Corpse Diplomatique (1950) by Delano Ames

Delano Ames - Corpse Diplomatique

6 stars (6/10 stars)

“As an account like the present one unfolds I am aware that the persons involved in it should become increasingly suspect. My trouble, as I again returned to the struggle the following day, was that as I went along everyone was getting less suspect.”

The sunny streets of Nice seem very far away from revolution-torn Santa Rica. That is, until an assassin’s bullet narrowly misses the Santa Rican consul, killing a passerby. Jane and Dagobert Brown wind up with a front-row seat to murder; in fact, the fatal bullet may have been fired from their hotel. Several of their fellow guests have ties to Santa Rica, and none of them are very upset over the death of Major Hugh Arkwright. Is one of them the killer—and which man was the intended victim?

Unlike the other guests at the Pension Victoria, Major Arkwright was a long-time resident, eking out a small pension by teaching French, along with other sources of income. The owner, Mrs. Andrioli, seems to have been quite cozy with the Major. Iris  Makepeace is having a splendid time in Nice with her lover Pierre. Their time together is limited, however, since Iris’s husband Harry is on his way back from Santa Rica. Unless, of course, he’s already arrived. Elinor Duffield spent an epic summer on the Riviera in 1927. Now widowed, she hopes to relive those glory days through her daughter Sophie, who couldn’t be less interested.  In fact, Sophie has only two interests. One is black marketer Joe Orsini, whose bar is within shooting distance of the Pension. Sophie’s other hobby is her daily French lesson with Major Arkwright, until she abruptly quits. Surely it’s just a coincidence that Joe gives the Major a black eye that same day. And that the Major ends up dead just a short time later.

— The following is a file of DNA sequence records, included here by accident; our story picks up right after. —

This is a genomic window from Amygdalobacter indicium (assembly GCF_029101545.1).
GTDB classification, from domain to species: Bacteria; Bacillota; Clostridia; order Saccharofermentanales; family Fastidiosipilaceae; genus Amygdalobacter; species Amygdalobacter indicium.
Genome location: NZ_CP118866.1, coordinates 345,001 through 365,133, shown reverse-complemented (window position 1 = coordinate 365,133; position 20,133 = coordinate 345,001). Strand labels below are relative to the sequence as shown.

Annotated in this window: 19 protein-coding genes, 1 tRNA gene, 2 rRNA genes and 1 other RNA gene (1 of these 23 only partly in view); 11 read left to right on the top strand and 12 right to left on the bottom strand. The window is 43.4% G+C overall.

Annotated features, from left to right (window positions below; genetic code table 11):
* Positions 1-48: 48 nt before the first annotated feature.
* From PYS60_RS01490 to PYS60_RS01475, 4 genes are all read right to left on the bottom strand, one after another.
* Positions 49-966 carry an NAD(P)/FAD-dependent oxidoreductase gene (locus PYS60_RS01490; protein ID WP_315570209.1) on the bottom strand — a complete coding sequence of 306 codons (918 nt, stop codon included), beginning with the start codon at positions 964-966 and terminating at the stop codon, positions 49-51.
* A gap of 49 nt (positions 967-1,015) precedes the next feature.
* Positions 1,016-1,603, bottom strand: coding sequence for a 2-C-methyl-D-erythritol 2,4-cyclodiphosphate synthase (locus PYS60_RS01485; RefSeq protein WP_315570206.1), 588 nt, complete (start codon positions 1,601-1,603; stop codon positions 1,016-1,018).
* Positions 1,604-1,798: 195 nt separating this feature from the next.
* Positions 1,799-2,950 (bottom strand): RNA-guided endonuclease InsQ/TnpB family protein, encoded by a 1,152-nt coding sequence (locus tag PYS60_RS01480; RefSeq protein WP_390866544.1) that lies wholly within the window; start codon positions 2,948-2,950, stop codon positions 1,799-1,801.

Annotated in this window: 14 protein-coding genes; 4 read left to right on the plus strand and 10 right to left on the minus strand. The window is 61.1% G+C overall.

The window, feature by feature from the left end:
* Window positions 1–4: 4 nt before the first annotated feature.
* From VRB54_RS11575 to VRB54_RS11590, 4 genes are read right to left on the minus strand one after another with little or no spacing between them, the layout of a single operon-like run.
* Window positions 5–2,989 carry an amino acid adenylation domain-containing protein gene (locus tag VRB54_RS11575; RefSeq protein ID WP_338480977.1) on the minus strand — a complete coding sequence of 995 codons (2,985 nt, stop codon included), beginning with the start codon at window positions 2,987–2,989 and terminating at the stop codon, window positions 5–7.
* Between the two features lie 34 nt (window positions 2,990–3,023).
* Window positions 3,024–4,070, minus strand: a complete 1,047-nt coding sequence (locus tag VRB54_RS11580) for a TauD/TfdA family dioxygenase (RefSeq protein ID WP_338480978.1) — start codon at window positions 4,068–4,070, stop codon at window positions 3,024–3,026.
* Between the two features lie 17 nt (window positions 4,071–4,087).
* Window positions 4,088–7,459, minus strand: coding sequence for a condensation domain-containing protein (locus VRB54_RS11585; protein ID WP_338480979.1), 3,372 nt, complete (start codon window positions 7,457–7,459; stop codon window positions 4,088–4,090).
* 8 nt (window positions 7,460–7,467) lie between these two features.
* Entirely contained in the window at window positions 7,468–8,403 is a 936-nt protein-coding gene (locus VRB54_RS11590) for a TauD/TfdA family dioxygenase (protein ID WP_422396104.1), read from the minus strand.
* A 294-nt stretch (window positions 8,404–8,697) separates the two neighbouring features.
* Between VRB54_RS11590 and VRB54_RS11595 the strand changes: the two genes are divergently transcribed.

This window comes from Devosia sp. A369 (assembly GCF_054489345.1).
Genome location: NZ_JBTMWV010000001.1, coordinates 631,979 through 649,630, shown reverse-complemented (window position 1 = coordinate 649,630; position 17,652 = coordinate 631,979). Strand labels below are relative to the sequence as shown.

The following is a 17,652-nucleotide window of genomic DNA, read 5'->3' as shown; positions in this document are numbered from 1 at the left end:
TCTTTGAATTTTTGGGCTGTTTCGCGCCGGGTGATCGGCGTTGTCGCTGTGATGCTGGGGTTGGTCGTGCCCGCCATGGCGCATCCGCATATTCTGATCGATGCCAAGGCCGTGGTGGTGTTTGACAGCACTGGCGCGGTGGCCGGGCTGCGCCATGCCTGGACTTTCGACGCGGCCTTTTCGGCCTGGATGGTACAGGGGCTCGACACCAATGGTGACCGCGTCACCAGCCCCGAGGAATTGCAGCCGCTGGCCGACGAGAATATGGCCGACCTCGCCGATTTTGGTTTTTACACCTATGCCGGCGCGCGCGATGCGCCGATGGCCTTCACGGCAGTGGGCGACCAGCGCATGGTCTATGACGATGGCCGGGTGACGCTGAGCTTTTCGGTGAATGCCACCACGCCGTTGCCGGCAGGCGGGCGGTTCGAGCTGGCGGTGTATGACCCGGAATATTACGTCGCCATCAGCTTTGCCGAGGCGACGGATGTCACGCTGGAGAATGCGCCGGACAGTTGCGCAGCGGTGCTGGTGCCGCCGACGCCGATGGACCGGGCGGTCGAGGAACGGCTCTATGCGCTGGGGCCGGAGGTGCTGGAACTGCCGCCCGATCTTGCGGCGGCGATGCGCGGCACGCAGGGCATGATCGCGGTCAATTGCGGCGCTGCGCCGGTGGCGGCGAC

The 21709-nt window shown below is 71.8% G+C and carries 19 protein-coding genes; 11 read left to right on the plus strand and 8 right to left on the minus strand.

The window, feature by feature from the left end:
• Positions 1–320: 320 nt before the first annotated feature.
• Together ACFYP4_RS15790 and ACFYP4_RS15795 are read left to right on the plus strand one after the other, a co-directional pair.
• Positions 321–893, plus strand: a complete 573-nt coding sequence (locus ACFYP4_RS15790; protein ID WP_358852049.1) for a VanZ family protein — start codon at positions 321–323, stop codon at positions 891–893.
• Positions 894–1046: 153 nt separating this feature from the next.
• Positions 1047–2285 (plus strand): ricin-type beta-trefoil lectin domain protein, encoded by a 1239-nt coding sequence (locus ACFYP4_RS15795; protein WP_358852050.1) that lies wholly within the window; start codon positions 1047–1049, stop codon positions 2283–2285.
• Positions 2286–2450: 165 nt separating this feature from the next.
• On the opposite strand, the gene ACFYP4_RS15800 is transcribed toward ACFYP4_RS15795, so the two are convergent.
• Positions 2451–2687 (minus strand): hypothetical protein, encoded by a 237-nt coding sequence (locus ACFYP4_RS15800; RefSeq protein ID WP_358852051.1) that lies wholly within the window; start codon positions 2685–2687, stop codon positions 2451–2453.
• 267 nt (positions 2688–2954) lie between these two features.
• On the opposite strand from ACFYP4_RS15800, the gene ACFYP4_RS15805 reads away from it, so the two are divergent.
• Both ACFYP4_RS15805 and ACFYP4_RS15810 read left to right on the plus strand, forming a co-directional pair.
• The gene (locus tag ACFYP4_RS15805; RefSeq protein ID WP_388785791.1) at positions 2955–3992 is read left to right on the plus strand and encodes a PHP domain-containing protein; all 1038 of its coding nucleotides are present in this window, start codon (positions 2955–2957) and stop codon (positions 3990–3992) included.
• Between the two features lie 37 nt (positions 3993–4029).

Hotel Negresco Nice

The conceit behind this series is that Jane, a mystery novelist, is writing up their adventures more or less as they happen (probably the very book we’re reading, omg!) So the plot is necessarily slapdash, mostly comprising Jane’s humorous observations of the characters and situations she encounters. The actual investigation, such as it is, is mostly performed by Dagobert on his own and therefore hidden from the reader. Impulsive, dramatic, and supremely confident, Dagobert never lets the facts interfere with a good theory. He is delighted by the idea of himself as a detective but seems more surprised than anyone when he actually solves the crime. Jane’s occasional baffling glimpses of her husband at work are probably funnier than following him in the narrative would be, as when she briefly spots him at a café disguised as an Arab rug merchant.